European Officials Slam US Spying, Say Trust 'Vanished'
WASHINGTON, October 28 (RIA Novosti) – European lawmakers in Washington on Monday blasted the United States in the wake of reports of massive US surveillance activities against its allies, including alleged eavesdropping by US intelligence on German Chancellor Angela Merkel.
"Confidence is vanished," Elmar Brok, a German member of an EU Parliament delegation visiting the US capital this week, said after meeting with members of the US Congress on Monday to discuss the alleged surveillance, Reuters reported.
The White House has been scrambling into damage-control mode in the aftermath of the disclosures about the surveillance dragnet, including allegations that the US National Security Agency (NSA) tapped Merkel's mobile phone and conducted extensive spying in Spain, Italy and France.
White House spokesman Jay Carney told reporters at the daily briefing Monday that US President Barack Obama has ordered a review of the surveillance program to be completed by the end of the year in an attempt to balance security needs against privacy concerns.
"We recognize there needs to be additional constraints on how we gather and use intelligence," Carney said.
Carney declined to discuss specific allegations regarding the US government snooping, saying Washington was discussing the matter with its allies through diplomatic channels. He said his readout from a phone call between Obama and Merkel last week that made it "clear that we do not and will not monitor the chancellor's communications."
Carney did not say whether the United States had monitored Merkel's communications in the past.
Citing secret NSA documents, the German magazine Der Spiegel reported Saturday that the NSA had spied on Merkel's mobile phone for more than 10 years and that her cell phone number had been on a special list of an NSA unit, the Special Collection Service (SCS), since 2002.
Citing unidentified US officials, the Wall Street Journal reported Sunday that the White House ordered the NSA to halt the wiretapping of some 35 foreign leaders' communications after it learned of the practice this summer.
On Sunday, the NSA denied a report in Germany's Bild am Sonntag newspaper that the agency's director, Keith Alexander, told Obama about the surveillance targeting Merkel in 2010, CNN reported.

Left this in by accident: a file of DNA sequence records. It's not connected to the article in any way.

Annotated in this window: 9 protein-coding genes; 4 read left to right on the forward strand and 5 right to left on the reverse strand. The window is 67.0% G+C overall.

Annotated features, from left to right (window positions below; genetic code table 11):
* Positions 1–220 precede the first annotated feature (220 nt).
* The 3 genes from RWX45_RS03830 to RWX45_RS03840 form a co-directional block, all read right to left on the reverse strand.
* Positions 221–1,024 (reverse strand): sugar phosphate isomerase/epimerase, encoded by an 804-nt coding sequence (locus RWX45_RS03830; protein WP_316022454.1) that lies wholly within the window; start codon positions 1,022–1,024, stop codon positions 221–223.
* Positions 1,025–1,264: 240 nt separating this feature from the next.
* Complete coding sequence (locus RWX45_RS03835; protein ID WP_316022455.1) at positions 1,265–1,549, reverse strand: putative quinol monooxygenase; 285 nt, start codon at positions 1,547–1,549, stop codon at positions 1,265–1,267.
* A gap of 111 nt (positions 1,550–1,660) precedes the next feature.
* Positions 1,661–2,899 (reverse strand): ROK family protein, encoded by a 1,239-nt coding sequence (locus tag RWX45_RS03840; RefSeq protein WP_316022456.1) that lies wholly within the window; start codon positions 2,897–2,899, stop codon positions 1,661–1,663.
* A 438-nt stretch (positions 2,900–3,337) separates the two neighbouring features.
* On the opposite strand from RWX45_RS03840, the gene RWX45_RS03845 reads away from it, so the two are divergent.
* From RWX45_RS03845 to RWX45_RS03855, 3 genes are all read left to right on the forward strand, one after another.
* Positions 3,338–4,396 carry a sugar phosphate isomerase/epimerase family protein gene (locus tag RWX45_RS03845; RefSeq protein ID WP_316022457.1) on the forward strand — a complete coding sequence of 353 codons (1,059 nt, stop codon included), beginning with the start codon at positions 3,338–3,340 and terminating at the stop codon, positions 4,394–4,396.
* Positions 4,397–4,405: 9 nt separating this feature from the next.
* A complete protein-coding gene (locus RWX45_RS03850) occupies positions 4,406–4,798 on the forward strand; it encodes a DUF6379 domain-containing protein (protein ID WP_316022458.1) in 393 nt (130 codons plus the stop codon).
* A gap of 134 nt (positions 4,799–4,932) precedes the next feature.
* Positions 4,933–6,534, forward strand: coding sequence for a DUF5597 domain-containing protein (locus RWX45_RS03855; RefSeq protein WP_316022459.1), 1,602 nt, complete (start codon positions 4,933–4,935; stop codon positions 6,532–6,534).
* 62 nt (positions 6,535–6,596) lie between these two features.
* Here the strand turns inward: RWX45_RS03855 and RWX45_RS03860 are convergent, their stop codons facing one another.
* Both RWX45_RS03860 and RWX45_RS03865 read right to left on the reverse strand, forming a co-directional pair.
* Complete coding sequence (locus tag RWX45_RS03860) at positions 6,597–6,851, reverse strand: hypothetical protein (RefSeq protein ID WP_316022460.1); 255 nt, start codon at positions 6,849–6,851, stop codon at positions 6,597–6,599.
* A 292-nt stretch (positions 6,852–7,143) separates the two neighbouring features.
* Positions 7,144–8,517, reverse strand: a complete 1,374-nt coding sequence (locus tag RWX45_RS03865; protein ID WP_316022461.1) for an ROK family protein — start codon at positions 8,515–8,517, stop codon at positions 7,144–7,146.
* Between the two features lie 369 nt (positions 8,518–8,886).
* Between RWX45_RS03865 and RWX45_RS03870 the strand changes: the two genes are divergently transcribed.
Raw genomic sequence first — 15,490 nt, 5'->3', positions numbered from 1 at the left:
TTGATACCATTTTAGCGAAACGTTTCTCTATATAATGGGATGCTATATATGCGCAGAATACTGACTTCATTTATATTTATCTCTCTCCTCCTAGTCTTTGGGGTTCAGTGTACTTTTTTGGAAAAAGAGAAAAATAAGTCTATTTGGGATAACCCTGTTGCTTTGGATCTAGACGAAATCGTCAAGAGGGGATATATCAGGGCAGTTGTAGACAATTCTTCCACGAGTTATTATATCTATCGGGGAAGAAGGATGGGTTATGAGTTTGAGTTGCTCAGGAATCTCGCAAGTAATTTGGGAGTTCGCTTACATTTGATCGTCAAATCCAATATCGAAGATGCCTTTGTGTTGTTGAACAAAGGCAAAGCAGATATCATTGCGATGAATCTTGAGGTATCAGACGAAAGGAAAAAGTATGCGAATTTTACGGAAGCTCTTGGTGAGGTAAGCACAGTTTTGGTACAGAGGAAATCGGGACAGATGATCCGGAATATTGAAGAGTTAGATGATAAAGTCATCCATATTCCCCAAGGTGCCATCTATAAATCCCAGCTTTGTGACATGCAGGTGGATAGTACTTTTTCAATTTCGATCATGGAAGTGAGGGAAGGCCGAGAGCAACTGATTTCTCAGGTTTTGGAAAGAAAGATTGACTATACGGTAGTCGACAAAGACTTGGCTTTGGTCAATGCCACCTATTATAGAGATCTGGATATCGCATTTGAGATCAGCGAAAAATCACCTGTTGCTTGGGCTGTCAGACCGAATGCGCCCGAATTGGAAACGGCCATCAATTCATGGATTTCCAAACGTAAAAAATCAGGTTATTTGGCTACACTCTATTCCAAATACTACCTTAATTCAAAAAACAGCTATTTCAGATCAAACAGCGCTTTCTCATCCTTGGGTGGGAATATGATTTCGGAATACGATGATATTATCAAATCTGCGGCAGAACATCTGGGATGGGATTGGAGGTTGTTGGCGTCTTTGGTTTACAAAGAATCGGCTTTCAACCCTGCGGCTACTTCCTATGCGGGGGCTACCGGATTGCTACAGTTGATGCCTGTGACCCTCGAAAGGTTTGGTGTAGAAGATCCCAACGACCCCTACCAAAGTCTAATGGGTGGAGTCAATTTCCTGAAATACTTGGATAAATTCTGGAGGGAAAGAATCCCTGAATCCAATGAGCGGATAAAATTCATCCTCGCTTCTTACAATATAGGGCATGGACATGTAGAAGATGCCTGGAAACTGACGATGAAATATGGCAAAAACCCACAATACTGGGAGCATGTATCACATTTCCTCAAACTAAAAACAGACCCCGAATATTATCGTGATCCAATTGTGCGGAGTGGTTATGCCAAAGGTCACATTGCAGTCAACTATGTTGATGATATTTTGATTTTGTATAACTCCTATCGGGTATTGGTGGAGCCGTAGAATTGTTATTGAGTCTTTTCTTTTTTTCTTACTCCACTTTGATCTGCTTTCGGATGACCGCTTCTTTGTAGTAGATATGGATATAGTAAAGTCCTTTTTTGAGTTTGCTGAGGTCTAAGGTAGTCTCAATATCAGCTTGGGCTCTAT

"Gen. Alexander did not discuss with President Obama in 2010 an alleged foreign intelligence operation involving German Chancellor Merkel, nor has he ever discussed alleged operations involving Chancellor Merkel," NSA spokeswoman Vanee' Vines was quoted by CNN as saying.
The European Parliament delegation met with US lawmakers behind closed doors Monday on Capitol Hill, a meeting that addressed restoring trust between Washington and its allies abroad, according to US Rep. Mike Rogers, the Republican chair of the House Intelligence Committee.
"It started to identify some of the differences that we have that we're going to have to bridge. That's a good thing," Rogers was quoted by Reuters as saying. "That's a good start and that's why we've pledged to take a delegation back to Brussels to follow up on this conversation."
Claude Moraes, a British member of the EU delegation who is leading the inquiry into mass US surveillance, said Monday that alleged US spying "is not a cosmetic situation for us," ABC News reported.
"We believe that this disconnection that's going on suggests that perhaps there isn't sufficient [U.S.] appreciation … for the lack of privacy that EU citizens feel for this activity," ABC News quoted Moraes as saying.
The Spanish Foreign Ministry said Monday that it had summoned the US ambassador to the country, James Costos, to clarify information relating to NSA surveillance activities.
The announcement followed a report by Spain's El Mundo newspaper Monday stating that the NSA had monitored more than 60 million telephone conversations in Spain between Dec. 10 and Jan. 8. The reported was based on documents leaked by fugitive former US intelligence contractor Edward Snowden, El Mundo reported.
Snowden, a computer specialist and former NSA contractor, was the focus of international attention over the summer after he leaked classified evidence of US government surveillance programs to the media.
He fled to Hong Kong and then to Moscow, where he was granted temporary asylum in Russia in late July despite repeated extradition demands from Washington. He is now living at an undisclosed location in Russia.
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